U.S. Coast Guard air crew assists Canadian Coast Guard locate overdue boater

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CLEVELAND — A U.S. Coast Guard air crew assisted the Canadian Coast Guard in locating an overdue boater early Monday morning in the vicinity of Bassett Island in northeastern Lake St. Clair.

The Coast Guard is not releasing the man’s name, as they were assisting Joint Rescue Coordination Centre Trenton, Ontario.

Just before midnight Sunday, a search-and-rescue controller at the Coast Guard 9th District command center, was contacted by a SAR controller at JRCC Trenton, requesting assistance with locating an overdue boater, who was last known to be setting fish nets in Lake St. Clair. The boater, a 60-year-old man, reportedly left shore in an 18-foot aluminum boat at 5:30 p.m., and was due to return by 7:30 p.m.

At 12:45 a.m., a conference call was held between the 9th District SAR controller, JRCC Trenton SAR controller and the Coast Guard Air Station Detroit command to discuss the case and communications plan.

At 1 a.m., the 9th District’s command center and JRCC were notified that a U.S. Customs and Border Protection boat crew had launched to assist with the search.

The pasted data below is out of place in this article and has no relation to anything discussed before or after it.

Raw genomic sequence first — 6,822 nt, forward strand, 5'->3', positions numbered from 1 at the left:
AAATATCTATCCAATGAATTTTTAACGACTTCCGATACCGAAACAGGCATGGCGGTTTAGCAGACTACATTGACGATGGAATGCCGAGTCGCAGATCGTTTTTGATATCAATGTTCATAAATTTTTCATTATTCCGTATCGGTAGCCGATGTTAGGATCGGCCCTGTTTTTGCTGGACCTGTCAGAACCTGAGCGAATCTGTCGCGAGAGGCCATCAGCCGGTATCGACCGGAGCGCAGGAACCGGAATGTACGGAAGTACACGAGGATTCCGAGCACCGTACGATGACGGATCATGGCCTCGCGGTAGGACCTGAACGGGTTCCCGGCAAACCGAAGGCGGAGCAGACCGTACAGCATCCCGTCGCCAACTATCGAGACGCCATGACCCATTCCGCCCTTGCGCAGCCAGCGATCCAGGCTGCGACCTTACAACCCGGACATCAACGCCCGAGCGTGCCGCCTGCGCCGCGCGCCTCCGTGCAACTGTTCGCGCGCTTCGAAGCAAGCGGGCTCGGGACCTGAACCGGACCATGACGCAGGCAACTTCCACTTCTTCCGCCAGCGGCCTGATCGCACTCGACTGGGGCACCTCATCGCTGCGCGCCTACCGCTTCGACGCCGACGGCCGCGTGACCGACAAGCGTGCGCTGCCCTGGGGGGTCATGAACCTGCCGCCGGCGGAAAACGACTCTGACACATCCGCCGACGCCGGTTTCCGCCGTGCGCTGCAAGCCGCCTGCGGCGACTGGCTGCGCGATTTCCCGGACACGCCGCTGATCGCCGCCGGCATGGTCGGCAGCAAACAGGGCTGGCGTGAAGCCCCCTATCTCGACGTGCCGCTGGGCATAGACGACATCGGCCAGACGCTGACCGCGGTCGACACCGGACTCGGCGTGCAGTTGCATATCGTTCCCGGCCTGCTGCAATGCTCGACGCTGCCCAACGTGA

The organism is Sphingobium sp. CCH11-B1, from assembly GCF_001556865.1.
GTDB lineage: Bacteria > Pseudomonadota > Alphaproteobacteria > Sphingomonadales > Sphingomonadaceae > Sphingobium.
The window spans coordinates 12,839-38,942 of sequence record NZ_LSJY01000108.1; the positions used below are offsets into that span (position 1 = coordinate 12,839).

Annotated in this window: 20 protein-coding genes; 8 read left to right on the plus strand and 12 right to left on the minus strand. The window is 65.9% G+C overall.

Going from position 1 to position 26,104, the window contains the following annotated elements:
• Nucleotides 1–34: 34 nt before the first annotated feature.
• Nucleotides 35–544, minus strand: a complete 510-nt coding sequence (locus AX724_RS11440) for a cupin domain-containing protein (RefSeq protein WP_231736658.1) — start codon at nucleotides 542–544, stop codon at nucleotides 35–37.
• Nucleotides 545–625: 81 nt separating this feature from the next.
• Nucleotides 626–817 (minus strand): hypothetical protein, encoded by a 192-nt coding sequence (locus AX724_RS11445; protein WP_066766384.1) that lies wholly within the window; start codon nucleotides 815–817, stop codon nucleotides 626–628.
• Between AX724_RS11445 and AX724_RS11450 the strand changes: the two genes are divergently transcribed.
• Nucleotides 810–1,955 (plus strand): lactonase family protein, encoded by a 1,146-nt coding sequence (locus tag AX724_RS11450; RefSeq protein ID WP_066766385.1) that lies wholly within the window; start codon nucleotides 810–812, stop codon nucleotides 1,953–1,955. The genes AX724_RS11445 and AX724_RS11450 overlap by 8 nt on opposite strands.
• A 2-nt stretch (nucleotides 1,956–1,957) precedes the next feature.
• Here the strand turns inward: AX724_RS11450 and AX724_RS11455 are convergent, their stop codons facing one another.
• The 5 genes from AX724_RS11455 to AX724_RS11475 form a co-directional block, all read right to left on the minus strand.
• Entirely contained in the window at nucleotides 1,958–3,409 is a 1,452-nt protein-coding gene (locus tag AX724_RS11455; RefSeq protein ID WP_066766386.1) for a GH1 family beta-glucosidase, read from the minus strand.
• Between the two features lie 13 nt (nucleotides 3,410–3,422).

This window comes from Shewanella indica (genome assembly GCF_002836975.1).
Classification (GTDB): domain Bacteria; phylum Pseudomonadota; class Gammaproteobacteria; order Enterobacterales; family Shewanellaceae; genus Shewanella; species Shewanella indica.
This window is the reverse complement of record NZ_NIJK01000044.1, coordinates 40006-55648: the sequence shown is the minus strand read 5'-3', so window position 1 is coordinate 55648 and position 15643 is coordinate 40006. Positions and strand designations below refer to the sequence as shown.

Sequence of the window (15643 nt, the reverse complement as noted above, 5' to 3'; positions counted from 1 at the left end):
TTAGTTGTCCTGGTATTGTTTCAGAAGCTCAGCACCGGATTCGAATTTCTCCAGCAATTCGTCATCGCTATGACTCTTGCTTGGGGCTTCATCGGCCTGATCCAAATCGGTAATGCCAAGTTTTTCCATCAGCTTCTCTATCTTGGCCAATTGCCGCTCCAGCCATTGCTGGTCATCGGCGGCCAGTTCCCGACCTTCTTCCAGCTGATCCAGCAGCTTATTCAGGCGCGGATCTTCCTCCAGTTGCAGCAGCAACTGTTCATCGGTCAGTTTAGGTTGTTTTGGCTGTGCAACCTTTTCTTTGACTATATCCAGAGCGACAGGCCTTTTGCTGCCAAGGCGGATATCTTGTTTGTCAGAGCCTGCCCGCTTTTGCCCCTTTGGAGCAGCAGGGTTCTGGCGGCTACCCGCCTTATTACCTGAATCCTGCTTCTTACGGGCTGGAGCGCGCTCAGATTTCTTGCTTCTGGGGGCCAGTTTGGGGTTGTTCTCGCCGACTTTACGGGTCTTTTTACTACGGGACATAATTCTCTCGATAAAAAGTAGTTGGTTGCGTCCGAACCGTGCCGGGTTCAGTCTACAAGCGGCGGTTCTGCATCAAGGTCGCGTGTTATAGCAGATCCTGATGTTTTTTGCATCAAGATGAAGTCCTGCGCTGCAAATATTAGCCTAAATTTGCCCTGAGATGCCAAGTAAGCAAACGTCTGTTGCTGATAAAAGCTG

An air crew aboard an MH-65C Dolphin helicopter from Air Station Detroit, located on Selfridge Air National Guard Base in the Northern suburbs of Detroit, launched at 1:14 a.m. The air crew arrived on scene to start their search at 1:24 a.m., and located the boat at 1:43 a.m., beached on Bassett Island.

The air crew vectored in a Canadian Coast Guard boat crew to the location of the stranded boater. The boater was rescued by the Canadian boat crew at 2:04 a.m. The man was cold but in good health and was transported back to his home by the local police department.

“This case had a successful outcome for several reasons — the boater had left behind a float plan; the great communication between U.S. and Canadian SAR controllers; and the teamwork of all the agencies and units involved in the search,” said Capt. Nicholas Bartolotta, chief of response at the Coast Guard 9th District. “However, many boaters can prevent much of the worry they cause loved ones by being prepared for an emergency and carrying a reliable means of communication.”

This collaborative effort between U.S. and Canadian forces was the second successful search-and-rescue case conducted with in a 12-hour period. An Air Station Detroit helicopter crew airlifted an ill man from a 730-foot Canadian-flagged ship Sunday afternoon.

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